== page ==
Proposals for compensating developing countries for curbing deforestation via the international carbon market risk neglecting biodiversity hotspots, two leading scientific organizations jointly declared today.
The Association for Tropical Biology and Conservation (ATBC) and the Society for Tropical Ecology (GTÖ), which met this week in Marburg, Germany, issued “The Marburg Declaration”, highlighting “the urgent need to maximize biodiversity conservation in forest carbon-trading”.
Deforestation gives a serious one-two punch to the climate: not only does it negate the carbon dioxide trees take in from the atmosphere, but it also releases stored carbon when trees are burned or chopped down and left to rot.
In recent years, the idea of rewarding nations for reducing deforestation by letting them “sell” the carbon value of their living forests on the international carbon market has been gaining momentum. Not only does it mitigate climate change by preventing land use changes, but it also has the potential to conserve the forests’ diverse plants and critters and to direct money to the poorer regions in the tropics.
The idea, known as REDD for “reducing greenhouse gas emissions from deforestation and forest degradation”, was outlined in December 2008 during the United Nations climate summit in Bali, Indonesia. Advocates hope it will be integrated into the new global climate treaty that will be negotiated this December in Copenhagen.
But the ATBC and GTÖ point out a significant flaw in REDD schemes: from a market perspective, they look to benefit some forests far more than others, and biodiversity hotspots will be the big losers.
International carbon traders will try to get the best carbon bargains for their money. That means they’ll focus on areas like the Brazilian Amazon, where land prices — and correlating carbon credits — are cheap, and the potential supply of carbon credits is very large (due to rapid destruction of sizable chunks of the forest). Further, REDD-supporting infrastructure, including ways to monitor deforestation and deal in carbon credits, is already in place.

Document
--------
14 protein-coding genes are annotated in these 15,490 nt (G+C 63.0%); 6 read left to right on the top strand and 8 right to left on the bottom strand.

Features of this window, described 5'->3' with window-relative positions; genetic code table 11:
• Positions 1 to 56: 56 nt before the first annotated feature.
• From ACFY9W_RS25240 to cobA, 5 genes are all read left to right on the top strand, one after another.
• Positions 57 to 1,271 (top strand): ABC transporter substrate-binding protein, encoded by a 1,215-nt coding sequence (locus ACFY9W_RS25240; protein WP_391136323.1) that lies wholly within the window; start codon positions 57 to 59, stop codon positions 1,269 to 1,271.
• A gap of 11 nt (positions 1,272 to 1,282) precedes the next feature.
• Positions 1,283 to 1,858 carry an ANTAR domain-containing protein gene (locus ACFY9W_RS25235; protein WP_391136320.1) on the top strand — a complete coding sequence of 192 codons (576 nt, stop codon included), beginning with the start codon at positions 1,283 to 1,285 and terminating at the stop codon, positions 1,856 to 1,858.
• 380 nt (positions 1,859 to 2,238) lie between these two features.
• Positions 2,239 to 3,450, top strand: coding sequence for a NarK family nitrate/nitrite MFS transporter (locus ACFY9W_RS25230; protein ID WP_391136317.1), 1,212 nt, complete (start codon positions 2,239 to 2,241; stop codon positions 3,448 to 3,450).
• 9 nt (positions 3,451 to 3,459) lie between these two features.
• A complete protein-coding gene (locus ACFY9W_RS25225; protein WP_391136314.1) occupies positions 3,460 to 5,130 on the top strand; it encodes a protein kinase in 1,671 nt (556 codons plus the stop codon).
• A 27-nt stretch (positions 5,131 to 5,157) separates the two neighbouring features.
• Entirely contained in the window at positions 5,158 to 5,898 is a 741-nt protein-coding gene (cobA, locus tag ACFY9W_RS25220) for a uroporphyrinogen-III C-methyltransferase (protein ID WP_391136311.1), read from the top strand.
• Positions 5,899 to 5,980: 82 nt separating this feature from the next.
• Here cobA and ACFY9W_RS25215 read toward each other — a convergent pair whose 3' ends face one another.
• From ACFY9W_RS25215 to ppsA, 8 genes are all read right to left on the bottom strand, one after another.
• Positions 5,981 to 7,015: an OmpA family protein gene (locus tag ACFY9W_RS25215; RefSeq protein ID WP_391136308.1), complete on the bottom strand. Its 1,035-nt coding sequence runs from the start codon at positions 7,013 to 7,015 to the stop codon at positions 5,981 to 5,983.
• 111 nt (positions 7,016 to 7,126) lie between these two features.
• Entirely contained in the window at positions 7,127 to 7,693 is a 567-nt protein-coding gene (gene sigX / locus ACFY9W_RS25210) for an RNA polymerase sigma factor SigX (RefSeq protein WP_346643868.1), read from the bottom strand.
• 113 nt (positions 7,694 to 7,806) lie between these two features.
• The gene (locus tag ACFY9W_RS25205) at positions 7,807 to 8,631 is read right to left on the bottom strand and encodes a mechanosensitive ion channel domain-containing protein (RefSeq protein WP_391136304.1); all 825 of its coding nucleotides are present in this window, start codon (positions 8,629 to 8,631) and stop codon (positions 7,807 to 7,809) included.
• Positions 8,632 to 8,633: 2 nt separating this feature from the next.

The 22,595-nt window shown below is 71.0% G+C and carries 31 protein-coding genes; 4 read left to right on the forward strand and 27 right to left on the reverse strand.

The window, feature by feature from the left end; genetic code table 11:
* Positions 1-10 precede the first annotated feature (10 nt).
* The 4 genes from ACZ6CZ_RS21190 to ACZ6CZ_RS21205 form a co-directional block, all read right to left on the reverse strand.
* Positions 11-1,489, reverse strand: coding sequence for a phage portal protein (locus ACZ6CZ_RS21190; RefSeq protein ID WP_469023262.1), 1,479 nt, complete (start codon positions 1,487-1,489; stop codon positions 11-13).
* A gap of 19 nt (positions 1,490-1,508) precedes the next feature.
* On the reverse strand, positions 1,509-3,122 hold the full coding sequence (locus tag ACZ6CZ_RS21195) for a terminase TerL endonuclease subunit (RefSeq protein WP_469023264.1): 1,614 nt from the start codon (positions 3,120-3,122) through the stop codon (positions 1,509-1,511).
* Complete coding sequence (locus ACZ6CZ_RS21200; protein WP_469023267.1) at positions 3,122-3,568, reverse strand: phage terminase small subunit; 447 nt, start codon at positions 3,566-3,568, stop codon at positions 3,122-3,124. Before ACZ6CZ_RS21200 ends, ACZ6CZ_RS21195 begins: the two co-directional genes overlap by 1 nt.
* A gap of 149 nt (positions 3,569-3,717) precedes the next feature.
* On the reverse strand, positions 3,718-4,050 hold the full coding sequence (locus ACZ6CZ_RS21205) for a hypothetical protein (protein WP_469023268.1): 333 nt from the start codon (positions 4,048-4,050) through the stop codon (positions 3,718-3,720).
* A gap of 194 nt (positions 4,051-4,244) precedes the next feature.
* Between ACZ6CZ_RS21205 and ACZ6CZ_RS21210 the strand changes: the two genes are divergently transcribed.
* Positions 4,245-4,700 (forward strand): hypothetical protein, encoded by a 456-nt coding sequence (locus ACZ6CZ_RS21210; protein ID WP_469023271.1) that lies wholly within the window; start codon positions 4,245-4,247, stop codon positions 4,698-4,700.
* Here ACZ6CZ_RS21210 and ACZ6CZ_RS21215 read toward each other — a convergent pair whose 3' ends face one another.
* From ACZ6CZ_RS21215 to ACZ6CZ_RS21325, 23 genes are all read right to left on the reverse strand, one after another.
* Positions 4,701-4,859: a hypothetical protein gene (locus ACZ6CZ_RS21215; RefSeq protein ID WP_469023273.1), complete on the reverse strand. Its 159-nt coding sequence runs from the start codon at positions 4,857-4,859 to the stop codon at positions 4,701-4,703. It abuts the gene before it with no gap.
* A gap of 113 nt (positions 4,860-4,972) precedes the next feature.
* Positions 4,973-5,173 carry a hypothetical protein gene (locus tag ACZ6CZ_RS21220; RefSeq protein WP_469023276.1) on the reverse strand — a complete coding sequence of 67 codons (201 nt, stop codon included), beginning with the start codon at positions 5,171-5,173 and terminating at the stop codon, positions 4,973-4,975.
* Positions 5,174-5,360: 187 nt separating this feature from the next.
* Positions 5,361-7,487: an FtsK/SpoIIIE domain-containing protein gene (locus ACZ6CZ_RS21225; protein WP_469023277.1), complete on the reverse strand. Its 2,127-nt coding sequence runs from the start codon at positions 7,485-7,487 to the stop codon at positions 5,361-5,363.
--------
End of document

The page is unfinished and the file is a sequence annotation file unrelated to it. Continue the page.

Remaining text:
That’s all well and good for Brazil, but countries seen as biodiversity hotspots are much less attractive to the carbon market. Forests in places like the Philippines, Madagascar, west Africa, and the Andes contain the most critically endangered species, but land there is more expensive due to high-quality timber trees and soils good for farming. These regions, clinging to the dwindling remnants of their forests, also lack appeal because of their limited carbon creeit supply.
William Laurance, chair of the ATBC conservation committee, wrote in an email that there could be both top-down and bottom-up approaches to improving the situation: 1) building a mechanism into the UN climate convention “such that forests that contain lots of endangered species are priced at a premium”; or 2) nongovernmental conservation groups could “sweeten the pot” by contributing to carbon credits in hotspot regions, thus evening out the price for the buyer.
Laurance also points out that “buyers of carbon credits also like to get good PR. The conservation groups could help to ensure that those paying more for biodiversity-saving carbon credits get the positive public recognition they deserve.”
Image: NASA LBA-ECO Project